Strength is in. Power is out.
If there was ever a time when the strong silent type was appreciated by consumers this is it. Where once a powerful, dominant business, full of authority was admired - today three factors have led consumers to reject the power persona in favor of businesses they perceive to be simply strong partners.
What's the difference between strength and power? Strength is capability and confidence; power implies the use of that strength. A "powerful" business is perceived to be controlling and exerting its will, a "strong" business one that inspires participation.
Why has this become so central to a consumer's willingness to connect with a brand or business?
1. Empowerment. Consumers are themselves increasingly powerful, and consequently less interested in following. The Internet has created pricing transparency, expanded their options and given them voice. Add to that a recession that's fueled unprecedented consumer courtship and the result is a highly confident consumer.
2. Shaken Trust. After leadership meltdowns in every arena of life, many consumers were left thinking, "The big guy doesn't know any more than I do, why should I believe them? And geez, why would I do what they want when they don't seem to have my best interest at heart." When it comes to brand relationships, power only works when there is trust. Today's consumer is more self-reliant out of necessity.
3. Resentment. Many consumers are nursing their own vulnerability, hurt and anger by rooting for "Davids" over "Goliaths." They see themselves in the little guy and consequently it's a brand persona that resonates. They also wouldn't mind seeing a few powerhouses get their come-uppance, as much for validation of their strength as for revenge.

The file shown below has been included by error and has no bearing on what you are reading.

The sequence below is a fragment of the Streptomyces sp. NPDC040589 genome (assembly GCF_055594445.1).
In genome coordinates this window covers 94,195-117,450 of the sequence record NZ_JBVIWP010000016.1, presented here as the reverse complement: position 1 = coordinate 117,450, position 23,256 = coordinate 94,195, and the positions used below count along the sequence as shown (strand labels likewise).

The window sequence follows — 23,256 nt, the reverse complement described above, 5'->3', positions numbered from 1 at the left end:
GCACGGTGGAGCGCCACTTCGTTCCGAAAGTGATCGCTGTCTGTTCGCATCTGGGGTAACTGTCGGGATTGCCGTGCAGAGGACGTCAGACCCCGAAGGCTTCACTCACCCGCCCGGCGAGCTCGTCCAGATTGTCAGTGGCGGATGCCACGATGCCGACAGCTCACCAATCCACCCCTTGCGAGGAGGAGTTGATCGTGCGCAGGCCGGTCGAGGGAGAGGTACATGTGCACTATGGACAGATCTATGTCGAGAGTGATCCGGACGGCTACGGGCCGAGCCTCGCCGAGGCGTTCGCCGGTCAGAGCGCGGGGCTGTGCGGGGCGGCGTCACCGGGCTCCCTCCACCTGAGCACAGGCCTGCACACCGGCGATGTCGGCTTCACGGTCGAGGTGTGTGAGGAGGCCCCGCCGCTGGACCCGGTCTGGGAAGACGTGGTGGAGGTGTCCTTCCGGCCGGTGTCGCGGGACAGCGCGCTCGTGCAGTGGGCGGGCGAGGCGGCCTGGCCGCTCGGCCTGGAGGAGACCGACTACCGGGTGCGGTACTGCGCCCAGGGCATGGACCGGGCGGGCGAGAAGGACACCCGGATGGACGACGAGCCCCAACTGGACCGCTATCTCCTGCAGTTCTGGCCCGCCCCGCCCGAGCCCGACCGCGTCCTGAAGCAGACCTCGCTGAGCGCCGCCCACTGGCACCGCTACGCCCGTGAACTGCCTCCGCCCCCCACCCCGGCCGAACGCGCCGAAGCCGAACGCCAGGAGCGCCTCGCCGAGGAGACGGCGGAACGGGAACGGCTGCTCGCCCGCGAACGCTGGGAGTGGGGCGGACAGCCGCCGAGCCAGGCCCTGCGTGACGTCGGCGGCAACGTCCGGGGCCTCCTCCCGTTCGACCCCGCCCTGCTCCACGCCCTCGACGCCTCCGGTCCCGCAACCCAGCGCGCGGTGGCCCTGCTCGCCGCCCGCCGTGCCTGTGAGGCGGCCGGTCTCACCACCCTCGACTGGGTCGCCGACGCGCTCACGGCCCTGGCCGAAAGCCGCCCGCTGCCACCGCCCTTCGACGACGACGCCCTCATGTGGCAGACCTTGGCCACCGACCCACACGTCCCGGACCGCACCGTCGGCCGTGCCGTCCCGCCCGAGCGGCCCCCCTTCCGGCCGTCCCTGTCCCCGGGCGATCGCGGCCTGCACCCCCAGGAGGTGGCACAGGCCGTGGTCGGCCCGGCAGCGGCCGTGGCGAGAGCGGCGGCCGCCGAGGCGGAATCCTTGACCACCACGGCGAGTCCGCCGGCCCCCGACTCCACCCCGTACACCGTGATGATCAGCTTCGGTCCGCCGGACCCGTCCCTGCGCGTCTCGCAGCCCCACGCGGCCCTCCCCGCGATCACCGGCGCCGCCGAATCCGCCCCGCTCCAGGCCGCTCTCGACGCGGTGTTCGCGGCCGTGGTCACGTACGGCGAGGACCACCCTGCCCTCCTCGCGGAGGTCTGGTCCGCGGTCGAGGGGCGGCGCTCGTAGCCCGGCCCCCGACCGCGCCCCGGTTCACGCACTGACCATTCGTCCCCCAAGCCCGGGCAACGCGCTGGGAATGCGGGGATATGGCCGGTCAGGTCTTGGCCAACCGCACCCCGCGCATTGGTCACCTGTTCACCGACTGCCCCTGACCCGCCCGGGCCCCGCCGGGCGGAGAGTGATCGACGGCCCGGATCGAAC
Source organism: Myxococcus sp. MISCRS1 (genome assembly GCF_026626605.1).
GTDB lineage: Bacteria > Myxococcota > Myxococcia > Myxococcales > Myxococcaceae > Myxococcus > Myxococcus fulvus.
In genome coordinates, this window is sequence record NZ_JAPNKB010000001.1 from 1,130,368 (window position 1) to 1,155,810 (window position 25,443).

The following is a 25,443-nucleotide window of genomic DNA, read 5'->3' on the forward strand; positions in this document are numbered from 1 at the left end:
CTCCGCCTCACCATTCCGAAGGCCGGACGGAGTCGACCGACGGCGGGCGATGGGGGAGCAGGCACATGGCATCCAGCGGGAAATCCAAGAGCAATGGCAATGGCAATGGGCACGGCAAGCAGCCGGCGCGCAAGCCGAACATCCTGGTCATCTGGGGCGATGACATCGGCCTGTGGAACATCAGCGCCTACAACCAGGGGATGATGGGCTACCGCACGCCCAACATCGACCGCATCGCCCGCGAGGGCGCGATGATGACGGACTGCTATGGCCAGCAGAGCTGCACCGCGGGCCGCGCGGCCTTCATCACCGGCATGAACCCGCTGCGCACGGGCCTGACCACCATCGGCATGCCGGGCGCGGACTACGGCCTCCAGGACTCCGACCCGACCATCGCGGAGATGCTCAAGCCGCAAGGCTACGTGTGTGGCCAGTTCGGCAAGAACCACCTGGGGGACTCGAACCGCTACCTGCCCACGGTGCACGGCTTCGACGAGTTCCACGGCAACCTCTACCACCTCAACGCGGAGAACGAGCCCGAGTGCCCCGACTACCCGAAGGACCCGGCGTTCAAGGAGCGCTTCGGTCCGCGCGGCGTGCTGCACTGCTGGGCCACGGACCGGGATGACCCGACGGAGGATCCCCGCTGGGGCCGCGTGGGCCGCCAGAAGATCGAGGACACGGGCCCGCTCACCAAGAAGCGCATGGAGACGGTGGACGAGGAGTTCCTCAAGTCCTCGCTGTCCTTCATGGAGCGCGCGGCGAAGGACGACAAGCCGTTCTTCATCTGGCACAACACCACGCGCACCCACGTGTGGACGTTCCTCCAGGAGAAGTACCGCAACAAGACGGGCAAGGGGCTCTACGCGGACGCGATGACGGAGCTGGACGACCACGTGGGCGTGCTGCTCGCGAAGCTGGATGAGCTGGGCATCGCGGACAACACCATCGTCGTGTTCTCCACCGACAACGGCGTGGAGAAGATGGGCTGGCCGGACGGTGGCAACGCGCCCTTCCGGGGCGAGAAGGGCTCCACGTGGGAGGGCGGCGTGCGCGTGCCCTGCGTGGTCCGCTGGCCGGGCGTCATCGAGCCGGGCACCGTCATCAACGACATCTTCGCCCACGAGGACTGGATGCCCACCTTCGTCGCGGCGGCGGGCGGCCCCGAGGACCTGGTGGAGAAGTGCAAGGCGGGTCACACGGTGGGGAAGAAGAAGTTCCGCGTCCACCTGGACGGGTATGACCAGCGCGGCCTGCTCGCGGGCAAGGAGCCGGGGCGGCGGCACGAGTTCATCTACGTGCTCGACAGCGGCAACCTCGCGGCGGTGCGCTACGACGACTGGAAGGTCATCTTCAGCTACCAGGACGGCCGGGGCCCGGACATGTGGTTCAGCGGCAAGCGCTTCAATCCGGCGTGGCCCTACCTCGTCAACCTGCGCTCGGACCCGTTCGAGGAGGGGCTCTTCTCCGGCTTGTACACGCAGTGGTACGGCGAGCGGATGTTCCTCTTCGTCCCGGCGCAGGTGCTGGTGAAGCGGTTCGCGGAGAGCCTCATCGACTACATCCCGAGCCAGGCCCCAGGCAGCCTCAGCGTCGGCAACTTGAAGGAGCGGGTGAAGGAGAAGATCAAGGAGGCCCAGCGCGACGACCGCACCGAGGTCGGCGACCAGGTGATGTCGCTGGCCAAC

What about those big (powerful) companies that consumers continue to love? How do we make sense of the popularity of Proctor & Gamble for example? They've used social media, pricing strategies and marketing communications that create a persona of caring and connection that feels intimate and personal. They project strength - but never in an authoritarian way. They're helpers. Where a consumer perceives a business to be on the strength/power continuum is more linked to image than reality.
There is one circumstance where power is acceptable - when it's exerted on behalf of the consumer. For example, while many manufacturers may think of Wal-Mart as something akin to a bully, consumers think of Wal-Mart more like Robin Hood - taking from corporations and giving the benefits to them.
It's a subtle point, for sure, and there are dozens of other factors that determine how consumers feel about brands and products - but like all consumer behavior it offers insight into the minds of Americans.
Out: I know the way, follow me.
In: You know the way, I'll help you get there.